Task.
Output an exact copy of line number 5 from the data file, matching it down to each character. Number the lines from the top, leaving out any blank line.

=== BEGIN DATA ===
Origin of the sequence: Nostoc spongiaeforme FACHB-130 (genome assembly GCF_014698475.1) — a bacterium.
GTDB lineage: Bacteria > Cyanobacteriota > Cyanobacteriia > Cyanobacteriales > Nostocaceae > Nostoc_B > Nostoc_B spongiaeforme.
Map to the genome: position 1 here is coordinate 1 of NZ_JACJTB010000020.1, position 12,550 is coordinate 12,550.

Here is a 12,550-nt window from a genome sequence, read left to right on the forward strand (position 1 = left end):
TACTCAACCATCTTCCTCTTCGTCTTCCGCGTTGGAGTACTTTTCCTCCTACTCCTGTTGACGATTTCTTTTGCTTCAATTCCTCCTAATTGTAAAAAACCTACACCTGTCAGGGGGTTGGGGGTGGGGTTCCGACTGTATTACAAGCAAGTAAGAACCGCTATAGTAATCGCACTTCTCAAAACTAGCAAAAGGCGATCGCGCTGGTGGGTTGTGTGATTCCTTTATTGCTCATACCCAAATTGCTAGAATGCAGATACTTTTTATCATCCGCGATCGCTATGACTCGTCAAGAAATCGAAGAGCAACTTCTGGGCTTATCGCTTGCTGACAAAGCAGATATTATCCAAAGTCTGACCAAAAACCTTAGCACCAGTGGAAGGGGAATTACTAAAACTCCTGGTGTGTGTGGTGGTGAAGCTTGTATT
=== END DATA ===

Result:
TACTCAACCATCTTCCTCTTCGTCTTCCGCGTTGGAGTACTTTTCCTCCTACTCCTGTTGACGATTTCTTTTGCTTCAATTCCTCCTAATTGTAAAAAACCTACACCTGTCAGGGGGTTGGGGGTGGGGTTCCGACTGTATTACAAGCAAGTAAGAACCGCTATAGTAATCGCACTTCTCAAAACTAGCAAAAGGCGATCGCGCTGGTGGGTTGTGTGATTCCTTTATTGCTCATACCCAAATTGCTAGAATGCAGATACTTTTTATCATCCGCGATCGCTATGACTCGTCAAGAAATCGAAGAGCAACTTCTGGGCTTATCGCTTGCTGACAAAGCAGATATTATCCAAAGTCTGACCAAAAACCTTAGCACCAGTGGAAGGGGAATTACTAAAACTCCTGGTGTGTGTGGTGGTGAAGCTTGTATT